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  • Writer's pictureRic Armstrong


50 Questions to Ask Business Owners When Buying an Existing Business Opportunity

See these 50 questions to ask when looking for a small business for sale. Ask these questions of the seller, broker or lender before taking the plunge and moving ahead with the sale.

Preliminary Questions for the Seller or Broker

Researching an existing business should start with questions prior to an actual sale agreement. Business owners should generally be willing to discuss the following with you as they prepare to sell.

1. Why Do You Want To Sell?

Often, business owners simply want to sell to retire or focus on other ventures. However, some may not be willing to put in the time commitment or monetary investment to grow. Knowing these factors can help you determine if the business is a good fit for your lifestyle.

2. What’s Your Asking Price — and Why?

The asking price is an essential piece of information, both because you need to know if you can afford it and if the company is a good value. Even if the price of company fits within your budget, question the seller to find out why they feel the business is worth that number.

3. How Negotiable is the Final Purchase Price?

Some small business owners may set a price that’s firm. Others may be willing to negotiate. If a company is just outside your budget, flexibility from the seller can keep them on your radar.

4. Would You Be Open to Seller Financing?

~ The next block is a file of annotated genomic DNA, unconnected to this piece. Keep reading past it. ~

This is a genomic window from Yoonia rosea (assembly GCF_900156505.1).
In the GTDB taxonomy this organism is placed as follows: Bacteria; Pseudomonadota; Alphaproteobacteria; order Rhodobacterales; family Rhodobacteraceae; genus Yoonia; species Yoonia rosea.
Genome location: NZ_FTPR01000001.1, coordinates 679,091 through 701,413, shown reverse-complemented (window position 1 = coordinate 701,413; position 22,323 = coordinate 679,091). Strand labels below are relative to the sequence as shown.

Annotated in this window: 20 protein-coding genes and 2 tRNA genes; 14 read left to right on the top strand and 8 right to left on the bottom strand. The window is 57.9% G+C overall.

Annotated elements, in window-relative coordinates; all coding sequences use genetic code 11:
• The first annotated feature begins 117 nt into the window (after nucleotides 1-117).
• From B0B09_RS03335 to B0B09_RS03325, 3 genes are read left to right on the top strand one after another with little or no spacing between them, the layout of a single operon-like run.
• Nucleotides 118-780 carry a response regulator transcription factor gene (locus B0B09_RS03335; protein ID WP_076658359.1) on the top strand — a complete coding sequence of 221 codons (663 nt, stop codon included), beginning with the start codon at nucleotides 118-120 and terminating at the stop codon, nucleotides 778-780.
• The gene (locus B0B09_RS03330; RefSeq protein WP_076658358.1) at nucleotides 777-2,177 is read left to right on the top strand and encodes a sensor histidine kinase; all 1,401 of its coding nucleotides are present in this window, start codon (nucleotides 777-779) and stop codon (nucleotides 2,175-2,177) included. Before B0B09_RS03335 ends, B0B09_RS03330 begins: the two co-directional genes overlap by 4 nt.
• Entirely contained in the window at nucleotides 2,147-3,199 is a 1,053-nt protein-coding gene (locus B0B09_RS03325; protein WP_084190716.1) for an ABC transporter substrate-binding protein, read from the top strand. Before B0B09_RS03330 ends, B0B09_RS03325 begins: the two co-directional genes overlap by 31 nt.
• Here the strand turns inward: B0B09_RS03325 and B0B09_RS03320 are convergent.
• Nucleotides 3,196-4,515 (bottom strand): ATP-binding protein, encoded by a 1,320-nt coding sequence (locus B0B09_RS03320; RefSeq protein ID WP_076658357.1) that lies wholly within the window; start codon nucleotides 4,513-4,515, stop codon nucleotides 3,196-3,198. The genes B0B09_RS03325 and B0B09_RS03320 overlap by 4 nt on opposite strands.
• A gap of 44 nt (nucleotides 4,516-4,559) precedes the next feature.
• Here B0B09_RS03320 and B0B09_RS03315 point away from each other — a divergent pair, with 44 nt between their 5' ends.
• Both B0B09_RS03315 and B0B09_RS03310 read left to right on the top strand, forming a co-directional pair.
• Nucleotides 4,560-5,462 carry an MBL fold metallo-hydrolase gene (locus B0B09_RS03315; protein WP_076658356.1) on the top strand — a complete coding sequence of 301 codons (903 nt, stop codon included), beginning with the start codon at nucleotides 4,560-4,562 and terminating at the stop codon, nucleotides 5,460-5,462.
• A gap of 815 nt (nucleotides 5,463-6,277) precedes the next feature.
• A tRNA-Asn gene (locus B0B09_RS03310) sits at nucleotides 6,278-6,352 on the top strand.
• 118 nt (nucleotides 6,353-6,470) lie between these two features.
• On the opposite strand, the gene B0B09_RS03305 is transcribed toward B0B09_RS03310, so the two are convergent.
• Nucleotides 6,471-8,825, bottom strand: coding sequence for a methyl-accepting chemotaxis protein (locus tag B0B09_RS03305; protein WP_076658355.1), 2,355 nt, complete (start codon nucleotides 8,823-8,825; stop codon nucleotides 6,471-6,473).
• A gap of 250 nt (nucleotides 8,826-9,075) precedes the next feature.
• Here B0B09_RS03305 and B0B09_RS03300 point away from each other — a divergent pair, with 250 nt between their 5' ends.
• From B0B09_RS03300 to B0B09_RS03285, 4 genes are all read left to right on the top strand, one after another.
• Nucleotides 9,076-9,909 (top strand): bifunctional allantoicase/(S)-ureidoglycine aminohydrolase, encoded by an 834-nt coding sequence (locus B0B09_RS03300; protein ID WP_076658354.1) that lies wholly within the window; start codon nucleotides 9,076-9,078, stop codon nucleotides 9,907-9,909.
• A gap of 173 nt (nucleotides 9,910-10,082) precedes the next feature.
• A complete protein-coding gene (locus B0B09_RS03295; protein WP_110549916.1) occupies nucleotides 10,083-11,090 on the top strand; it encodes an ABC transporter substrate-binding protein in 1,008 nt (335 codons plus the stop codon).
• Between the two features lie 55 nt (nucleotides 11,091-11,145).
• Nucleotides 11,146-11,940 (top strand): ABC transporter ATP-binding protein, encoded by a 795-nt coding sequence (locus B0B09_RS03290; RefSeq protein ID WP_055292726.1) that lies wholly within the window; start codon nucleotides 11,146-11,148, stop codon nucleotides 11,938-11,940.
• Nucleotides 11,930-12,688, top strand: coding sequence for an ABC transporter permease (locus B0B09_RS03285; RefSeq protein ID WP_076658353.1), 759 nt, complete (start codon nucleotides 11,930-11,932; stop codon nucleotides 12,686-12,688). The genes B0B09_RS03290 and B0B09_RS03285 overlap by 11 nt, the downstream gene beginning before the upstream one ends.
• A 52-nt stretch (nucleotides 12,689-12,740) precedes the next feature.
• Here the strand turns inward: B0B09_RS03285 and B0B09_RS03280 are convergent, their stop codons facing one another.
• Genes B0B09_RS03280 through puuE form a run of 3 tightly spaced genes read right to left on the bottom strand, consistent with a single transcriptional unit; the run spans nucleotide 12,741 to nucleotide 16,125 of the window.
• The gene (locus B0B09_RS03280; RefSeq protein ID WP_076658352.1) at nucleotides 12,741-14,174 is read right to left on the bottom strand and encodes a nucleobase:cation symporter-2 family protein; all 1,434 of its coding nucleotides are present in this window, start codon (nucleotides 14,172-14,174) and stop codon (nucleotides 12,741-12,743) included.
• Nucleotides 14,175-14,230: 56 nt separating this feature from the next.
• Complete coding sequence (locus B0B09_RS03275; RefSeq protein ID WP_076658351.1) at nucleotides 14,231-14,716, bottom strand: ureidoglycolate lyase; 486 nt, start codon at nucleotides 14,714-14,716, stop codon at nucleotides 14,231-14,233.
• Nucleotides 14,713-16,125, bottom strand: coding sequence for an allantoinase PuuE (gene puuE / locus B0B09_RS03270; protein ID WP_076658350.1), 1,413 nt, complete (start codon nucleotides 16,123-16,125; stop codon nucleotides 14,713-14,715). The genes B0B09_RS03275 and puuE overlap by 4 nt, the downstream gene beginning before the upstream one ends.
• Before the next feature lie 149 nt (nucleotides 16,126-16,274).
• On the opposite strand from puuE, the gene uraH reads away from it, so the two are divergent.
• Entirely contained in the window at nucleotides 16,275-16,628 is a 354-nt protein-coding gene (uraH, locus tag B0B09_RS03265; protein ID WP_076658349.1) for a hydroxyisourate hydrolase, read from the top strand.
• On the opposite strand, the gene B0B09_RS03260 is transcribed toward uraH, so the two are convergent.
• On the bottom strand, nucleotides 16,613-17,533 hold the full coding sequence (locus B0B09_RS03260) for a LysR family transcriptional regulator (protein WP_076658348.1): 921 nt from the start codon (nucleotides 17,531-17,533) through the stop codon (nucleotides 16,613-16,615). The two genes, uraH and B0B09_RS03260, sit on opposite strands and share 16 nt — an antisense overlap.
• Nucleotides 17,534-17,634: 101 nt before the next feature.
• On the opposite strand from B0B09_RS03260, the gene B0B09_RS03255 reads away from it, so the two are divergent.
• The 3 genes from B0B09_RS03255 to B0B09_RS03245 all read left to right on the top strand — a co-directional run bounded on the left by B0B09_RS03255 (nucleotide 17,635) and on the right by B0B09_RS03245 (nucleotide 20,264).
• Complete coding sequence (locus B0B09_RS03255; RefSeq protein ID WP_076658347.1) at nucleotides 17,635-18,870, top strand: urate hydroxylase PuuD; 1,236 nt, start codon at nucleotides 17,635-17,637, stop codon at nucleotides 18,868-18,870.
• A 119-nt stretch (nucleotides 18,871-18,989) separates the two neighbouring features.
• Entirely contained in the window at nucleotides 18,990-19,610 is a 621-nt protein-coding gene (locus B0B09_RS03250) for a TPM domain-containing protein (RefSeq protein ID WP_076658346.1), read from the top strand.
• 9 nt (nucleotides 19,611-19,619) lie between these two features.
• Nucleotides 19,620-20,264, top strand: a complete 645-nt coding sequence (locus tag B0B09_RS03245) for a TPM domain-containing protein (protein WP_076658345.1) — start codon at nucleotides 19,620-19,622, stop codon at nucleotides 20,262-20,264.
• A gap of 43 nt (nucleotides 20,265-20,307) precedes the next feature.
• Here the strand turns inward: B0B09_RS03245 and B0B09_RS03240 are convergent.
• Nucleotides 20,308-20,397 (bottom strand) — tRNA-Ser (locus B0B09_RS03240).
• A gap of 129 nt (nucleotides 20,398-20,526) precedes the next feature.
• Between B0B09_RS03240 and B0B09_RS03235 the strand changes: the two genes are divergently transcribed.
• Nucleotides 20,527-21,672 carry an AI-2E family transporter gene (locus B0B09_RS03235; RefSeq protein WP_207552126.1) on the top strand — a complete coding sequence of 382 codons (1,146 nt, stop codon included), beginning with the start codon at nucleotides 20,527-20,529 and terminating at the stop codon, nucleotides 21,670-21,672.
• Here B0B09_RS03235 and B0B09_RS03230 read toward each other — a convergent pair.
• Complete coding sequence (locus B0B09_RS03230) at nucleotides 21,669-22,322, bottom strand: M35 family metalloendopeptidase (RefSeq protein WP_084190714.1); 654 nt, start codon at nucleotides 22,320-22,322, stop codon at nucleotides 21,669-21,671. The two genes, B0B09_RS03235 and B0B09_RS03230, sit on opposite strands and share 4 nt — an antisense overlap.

This happens when the buyer essentially borrows some of the money to purchase the small business directly from the seller. This can be a good option for buyers who don’t qualify for bank loans.

Ask the Seller About Revenue Stream

Finances are an essential element of buying a business. These questions can give you a full picture of this part of the company.

5. What are your Total Revenues Annually?

Total revenues should include all earnings from the past several years. These should be easy enough to obtain from recent tax returns or financial statements.

6. How Much is your Operating Cash Flow?

Operating capital helps businesses cover expenses while bringing in more money from sales. Some wiggle room in this area can help you operate with more freedom.

7. Can You Share any Annual Cash Flow Statements?

It’s one thing to get answers from sellers. But seeing income statements and cash flow for yourself may give you a more full picture of the company’s finances.

8. What are Your Total Annual Sales?

This often goes hand in hand with the revenue question. But sales only accounts for the proceeds a company brings in from selling products or services to consumers, while revenue includes everything before expenses.

Ask About Potential Red Flag Issues

Certain questions may cause sellers to act suspiciously. If you notice an unwillingness to accommodate the following requests, it may signal that they’re hiding something.

9. Can I See Your Financial Statements and Balance Sheets?

A truthful seller should be happy to back up their financial claims with documentation. If they aren’t, things may not be as they seem.

10. May I Speak with Some of Your Employees?